Sony Cyber-shot DSC-RX100 II review: new back-illuminated sensor promises superior low-light performance
By Kevin Carter -
Friday, July 05, 2013
- 1"-type Exmor-R BSI-CMOS sensor (13.2 x 8.8mm, 3:2 aspect ratio)
- 20.2 million effective pixels
- 28-100mm (equiv), f/1.8-4.9 Carl Zeiss Vario-Sonnar T* lens
- Steady-Shot image stabilization
- ISO 160-12,800 (down to ISO 100 and to 25,600 expanded)
- NFC-mediated Wi-Fi allowing file transfer and control from smart-phones
- Rear control dial and customizable front control ring
- 10fps continuous shooting in 'Speed Priority' mode
- Tiltable 3" 1.2M-dot 'WhiteMagic' LCD screen
- 13 Picture Effects (27 with variations)
- Memory Recall feature can store up to three groups of custom settings
- 1080p60 video, (AVCHD) with MP4 option (50p in PAL regions)
- Built-in stereo microphones
- 330-shot battery life (CIPA)
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The Sony RX100 wasn't the first camera to feature a 1" sensor, but it was the first to fit it in a body as small as a conventional compact. The 13.3 x 8.8mm sensor may only be one-third the size of a typical DSLR chip but it's 2.7x larger than those used in most enthusiast compacts - meaning the RX100 was able to offer impressive image quality in a genuinely pocketable body.
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I pre-ordered mine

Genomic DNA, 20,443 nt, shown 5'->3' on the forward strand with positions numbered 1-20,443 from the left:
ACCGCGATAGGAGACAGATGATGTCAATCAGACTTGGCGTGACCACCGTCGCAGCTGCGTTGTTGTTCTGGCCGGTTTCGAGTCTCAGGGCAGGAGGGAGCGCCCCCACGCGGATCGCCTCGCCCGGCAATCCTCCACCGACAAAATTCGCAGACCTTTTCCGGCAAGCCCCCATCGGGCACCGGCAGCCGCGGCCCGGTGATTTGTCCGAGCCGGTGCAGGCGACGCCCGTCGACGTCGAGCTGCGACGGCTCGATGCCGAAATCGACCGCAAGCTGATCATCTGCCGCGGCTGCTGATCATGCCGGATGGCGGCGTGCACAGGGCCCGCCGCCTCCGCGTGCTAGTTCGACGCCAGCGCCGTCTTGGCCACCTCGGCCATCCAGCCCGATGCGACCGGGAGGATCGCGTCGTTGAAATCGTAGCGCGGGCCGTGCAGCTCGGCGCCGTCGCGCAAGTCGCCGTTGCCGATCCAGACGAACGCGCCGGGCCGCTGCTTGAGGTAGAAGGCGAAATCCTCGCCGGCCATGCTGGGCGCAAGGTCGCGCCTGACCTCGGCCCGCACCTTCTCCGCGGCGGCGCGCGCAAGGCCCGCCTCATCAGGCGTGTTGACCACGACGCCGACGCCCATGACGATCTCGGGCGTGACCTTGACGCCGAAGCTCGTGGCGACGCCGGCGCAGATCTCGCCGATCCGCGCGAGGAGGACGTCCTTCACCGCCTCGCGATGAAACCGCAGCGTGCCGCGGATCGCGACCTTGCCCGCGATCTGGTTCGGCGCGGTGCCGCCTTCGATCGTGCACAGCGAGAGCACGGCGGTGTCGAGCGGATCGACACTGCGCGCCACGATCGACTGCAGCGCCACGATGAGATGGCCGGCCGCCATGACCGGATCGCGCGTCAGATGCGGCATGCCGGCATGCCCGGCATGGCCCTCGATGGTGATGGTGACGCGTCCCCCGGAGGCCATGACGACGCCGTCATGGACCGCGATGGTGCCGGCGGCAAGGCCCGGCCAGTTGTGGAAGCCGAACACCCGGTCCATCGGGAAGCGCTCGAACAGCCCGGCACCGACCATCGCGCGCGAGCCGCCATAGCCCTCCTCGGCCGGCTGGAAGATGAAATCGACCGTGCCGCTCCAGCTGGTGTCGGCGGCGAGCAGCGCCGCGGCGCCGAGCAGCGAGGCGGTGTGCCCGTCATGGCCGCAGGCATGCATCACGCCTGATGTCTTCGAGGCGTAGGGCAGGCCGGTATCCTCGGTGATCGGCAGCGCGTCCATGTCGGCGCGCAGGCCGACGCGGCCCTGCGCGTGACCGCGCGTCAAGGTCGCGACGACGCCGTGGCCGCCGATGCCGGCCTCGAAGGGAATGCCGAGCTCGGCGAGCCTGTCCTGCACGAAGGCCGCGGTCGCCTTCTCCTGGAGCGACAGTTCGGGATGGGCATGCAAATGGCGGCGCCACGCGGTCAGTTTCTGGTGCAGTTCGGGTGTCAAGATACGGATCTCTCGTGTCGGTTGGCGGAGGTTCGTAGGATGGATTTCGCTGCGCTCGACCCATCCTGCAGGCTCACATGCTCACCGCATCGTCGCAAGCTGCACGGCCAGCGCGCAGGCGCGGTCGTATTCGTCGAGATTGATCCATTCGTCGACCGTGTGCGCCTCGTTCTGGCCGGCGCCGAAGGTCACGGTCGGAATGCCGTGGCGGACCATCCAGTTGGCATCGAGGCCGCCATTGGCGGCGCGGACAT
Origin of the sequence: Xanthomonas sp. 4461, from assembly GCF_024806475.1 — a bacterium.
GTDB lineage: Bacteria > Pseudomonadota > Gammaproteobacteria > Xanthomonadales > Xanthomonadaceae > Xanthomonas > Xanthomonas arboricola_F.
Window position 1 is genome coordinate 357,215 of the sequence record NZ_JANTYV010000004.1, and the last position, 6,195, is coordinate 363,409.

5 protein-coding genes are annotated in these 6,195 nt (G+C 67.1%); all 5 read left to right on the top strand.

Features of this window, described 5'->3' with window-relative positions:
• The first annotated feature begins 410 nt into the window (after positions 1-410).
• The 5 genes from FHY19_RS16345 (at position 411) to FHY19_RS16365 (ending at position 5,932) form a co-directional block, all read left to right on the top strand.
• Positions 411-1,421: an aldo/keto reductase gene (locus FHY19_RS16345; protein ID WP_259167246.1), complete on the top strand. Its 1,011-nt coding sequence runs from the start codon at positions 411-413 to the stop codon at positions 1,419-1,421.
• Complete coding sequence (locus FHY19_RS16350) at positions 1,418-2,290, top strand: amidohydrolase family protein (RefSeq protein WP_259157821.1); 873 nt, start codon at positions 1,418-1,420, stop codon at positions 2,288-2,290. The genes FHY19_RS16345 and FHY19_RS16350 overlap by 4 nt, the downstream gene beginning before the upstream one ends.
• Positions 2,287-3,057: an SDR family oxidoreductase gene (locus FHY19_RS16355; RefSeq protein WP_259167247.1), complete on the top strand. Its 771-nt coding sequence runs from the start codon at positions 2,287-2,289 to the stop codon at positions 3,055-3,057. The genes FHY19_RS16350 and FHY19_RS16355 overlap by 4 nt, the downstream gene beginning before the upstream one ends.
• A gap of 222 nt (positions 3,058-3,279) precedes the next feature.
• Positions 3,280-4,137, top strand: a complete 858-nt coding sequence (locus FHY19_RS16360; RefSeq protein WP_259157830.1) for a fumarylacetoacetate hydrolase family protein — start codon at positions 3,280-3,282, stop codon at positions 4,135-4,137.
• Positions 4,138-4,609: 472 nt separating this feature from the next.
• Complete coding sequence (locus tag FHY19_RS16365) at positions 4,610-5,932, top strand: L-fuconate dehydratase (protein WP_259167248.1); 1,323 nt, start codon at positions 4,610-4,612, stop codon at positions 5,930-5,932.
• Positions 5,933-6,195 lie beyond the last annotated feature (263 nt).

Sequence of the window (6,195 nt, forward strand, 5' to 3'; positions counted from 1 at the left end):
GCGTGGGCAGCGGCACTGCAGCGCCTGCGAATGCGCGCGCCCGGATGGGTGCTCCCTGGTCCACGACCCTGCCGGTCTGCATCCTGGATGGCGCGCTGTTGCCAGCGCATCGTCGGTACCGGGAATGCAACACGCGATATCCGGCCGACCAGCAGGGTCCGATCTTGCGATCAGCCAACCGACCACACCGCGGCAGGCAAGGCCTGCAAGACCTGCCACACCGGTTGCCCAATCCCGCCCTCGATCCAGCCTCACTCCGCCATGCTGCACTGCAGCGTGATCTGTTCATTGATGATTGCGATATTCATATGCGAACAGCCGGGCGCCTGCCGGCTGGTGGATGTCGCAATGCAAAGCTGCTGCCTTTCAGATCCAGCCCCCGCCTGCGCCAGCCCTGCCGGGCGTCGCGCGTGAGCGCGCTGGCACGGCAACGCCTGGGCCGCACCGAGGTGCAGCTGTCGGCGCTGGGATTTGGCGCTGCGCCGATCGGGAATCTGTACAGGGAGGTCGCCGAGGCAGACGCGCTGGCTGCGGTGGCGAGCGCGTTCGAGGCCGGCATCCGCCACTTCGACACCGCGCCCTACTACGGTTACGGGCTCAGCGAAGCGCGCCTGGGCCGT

Everything I've read and heard from others has been brilliant. An upbeat review: http://www.squidoo.com/sony-rx100m-ii-and-sony-rx1r-price-and-review summarized the main points of BOTH the RX Series cameras being released, and you can find the web-cast from Sony about these cameras there too. I've pre-ordered mine... I'll post again when I have it in my hot little hand!
Guys, you can't count
"As for color depth, the Sony has a comfortable lead of +1.67 stops over the G15"
22.5-19.9=2.6, not 1.6. Every bit doubles the number of different values, i.e. a stop.
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Re: Guys, you can't count
Thanks for your interest in DxOMark.
2.6 bit for color depth means only 1.67 stop. For color depth a difference of 1.5 bits equals 1 stop of difference.
For further information please check the color sensitivity computation which is describe here:
The DxOMark team
The best got better and little fatter...